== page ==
The incredible history of Air Force One

Photo: Wikimedia Commons

Air Force One is instantly recognisable — both as the aeroplane of the President of the United States and as a flying symbol of American military and economy might. With its hand-polished blue, white, and silver livery, it boldly proclaims the arrival of the powerful man in the world.

What many people don’t know is that there isn’t one, but two nearly identical Boeing jets that serve as the official transport of the President. Normally, the planes are referred to by their tail numbers — 28000 and 29000 — but when the Commander and Chief steps on board, they take on the call sign “Air Force One”. In fact, Presidential aeroplanes didn’t begin using the Air Force One designation until 1959.

The President’s pair of Boeing VC-25A jets are operated by the Presidential Airlift Group out of Joint Base Andrews in Maryland. While the current Boeing 747-based planes have been in service for more than two decades, they’re simply the latest in a long-line of flying White Houses.

Here’s a look back at the history America’s presidential aeroplanes.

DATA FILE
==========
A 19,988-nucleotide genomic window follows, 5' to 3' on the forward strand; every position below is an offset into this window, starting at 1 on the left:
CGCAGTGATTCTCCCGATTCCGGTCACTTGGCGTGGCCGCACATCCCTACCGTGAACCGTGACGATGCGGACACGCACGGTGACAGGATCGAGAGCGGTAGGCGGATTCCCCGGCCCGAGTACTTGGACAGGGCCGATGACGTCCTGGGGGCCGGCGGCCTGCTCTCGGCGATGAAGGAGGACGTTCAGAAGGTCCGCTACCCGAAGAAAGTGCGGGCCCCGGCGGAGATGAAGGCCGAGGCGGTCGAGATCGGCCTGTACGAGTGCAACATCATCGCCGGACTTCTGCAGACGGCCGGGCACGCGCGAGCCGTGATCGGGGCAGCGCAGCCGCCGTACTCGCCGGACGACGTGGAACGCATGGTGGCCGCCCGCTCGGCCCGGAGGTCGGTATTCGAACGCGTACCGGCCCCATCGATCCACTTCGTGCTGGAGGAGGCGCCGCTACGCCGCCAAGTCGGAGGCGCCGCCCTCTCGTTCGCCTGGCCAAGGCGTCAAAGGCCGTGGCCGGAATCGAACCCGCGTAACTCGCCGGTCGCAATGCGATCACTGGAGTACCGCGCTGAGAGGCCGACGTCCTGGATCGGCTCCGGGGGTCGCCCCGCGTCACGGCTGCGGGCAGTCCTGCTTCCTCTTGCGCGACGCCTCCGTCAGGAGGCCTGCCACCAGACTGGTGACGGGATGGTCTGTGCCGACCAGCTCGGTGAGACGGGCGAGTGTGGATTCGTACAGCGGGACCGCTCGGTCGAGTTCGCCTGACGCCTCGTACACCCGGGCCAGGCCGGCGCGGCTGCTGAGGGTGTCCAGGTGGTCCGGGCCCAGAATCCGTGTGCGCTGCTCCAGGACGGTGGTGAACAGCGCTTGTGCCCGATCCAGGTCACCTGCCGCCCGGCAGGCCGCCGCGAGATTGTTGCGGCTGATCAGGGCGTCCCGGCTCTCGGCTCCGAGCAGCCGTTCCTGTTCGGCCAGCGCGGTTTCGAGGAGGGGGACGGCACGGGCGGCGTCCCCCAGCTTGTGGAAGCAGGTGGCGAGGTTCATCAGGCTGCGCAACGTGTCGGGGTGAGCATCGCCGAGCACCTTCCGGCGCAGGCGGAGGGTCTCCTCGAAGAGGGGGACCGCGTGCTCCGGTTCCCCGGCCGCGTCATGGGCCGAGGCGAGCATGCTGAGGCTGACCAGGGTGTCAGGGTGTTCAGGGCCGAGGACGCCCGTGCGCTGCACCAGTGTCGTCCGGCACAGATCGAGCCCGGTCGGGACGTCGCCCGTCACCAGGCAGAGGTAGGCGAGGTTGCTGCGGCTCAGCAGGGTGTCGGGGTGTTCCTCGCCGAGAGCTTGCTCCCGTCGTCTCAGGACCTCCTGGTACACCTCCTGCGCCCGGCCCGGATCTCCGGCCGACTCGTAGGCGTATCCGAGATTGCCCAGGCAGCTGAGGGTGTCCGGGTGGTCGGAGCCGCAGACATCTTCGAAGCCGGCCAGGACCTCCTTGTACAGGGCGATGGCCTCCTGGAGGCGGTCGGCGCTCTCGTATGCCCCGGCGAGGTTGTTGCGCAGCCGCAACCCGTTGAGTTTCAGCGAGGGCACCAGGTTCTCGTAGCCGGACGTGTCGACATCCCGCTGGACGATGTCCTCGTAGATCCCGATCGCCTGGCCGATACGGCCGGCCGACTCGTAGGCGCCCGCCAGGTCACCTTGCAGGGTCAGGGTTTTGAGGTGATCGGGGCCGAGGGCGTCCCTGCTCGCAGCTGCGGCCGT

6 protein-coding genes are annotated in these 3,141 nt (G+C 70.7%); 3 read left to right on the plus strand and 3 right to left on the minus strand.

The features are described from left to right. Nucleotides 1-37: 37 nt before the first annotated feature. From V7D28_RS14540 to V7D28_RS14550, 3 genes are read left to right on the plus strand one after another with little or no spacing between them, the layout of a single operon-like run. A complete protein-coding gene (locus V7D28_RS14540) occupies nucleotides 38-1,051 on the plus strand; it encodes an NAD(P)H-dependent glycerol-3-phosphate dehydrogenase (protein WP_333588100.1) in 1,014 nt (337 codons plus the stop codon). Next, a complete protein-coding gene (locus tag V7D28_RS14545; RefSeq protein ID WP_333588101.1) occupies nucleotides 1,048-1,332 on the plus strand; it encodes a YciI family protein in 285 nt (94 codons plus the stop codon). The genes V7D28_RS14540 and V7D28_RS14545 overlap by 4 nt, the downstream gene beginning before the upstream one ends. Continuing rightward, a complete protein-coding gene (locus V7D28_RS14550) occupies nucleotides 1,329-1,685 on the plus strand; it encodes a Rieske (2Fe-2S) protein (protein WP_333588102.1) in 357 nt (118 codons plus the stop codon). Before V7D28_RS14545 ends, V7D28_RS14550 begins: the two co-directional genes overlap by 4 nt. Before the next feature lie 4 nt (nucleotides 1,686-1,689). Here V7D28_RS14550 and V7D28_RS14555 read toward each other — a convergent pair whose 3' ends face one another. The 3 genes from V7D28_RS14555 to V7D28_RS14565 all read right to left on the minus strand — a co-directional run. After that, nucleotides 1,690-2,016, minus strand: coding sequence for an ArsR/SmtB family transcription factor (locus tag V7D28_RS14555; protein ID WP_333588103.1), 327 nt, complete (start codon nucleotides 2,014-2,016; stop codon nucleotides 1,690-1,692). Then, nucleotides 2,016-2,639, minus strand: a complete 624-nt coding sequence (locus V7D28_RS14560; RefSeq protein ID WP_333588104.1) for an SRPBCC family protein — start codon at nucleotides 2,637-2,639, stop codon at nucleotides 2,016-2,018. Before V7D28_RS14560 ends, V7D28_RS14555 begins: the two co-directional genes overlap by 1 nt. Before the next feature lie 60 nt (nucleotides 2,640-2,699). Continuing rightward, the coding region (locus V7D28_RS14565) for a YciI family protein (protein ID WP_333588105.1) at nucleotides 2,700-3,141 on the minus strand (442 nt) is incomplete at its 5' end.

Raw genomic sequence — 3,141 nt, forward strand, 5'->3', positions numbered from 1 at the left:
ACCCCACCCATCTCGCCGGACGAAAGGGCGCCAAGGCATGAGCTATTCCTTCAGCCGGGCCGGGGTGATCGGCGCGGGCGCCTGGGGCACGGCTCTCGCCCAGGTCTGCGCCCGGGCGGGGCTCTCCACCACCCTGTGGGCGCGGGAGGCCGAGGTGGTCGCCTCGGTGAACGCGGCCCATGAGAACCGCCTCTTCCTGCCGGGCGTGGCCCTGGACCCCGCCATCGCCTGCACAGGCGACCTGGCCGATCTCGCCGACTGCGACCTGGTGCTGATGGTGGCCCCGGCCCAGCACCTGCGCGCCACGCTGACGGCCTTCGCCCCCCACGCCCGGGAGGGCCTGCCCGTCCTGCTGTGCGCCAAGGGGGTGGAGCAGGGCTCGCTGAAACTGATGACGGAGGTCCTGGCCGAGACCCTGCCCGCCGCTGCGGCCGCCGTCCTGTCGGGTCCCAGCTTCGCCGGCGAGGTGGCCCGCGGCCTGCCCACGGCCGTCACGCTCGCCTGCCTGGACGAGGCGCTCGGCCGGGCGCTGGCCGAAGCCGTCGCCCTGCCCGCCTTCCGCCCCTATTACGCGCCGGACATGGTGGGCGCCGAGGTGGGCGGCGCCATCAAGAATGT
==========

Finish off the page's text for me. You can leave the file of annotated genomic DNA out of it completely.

It all started with Theodore Roosevelt -- a true American pioneer. Which is why our 26th President is also the first to fly in an aeroplane. More than a year after leaving office, he flew in a Wright Flyer on October 10, 1910.

Wikimedia Commons


It wasn't until 1933 did the US Government actually acquire an aircraft specifically for Presidential travel. That year, a Douglas Dolphin amphibious plane -- similar to the one pictured below -- was specially outfitted for President Franklin D. Roosevelt. Unfortunately, FDR never flew in the Dolphin.

Wikimedia Commons

Popular Mechanics

Instead, the first official Presidential flight took place on January 14, 1943 when FDR crossed the Atlantic Ocean in a Boeing 314 Clipper -- similar to the one pictured below -- on a trip to Casablanca, Morocco.

The Boeing Company

History Channel

The first aircraft to be custom built for presidential use is a Douglas VC-54C nicknamed 'Sacred Cow.' The Sacred Cow famously transported Roosevelt to the Yalta Conference.

On July 4, 1947, Truman replaced the Sacred Cow with a new aircraft -- a Douglas VC-118. The new plane was christened 'Independence' after the 33rd President's hometown in Missouri. On August 31st of that year, It made its first official presidential trip to a conference in Rio de Janeiro, Brazil.

US Air Force/Ken LaRock

The VC-118 is a civilian Douglas DC-6 -- the 26th to roll off the production line -- that was modified on orders from the Air Force for Presidential duty. The Independence has room for 24 seated passengers or 12 sleeper berths.

US Air Force/Ken LaRock

It also features dedicated meeting space for the President and...

US Air Force/Ken LaRock

... A full kitchen. The aircraft served in the presidential fleet until 1953.

US Air Force/Ken LaRock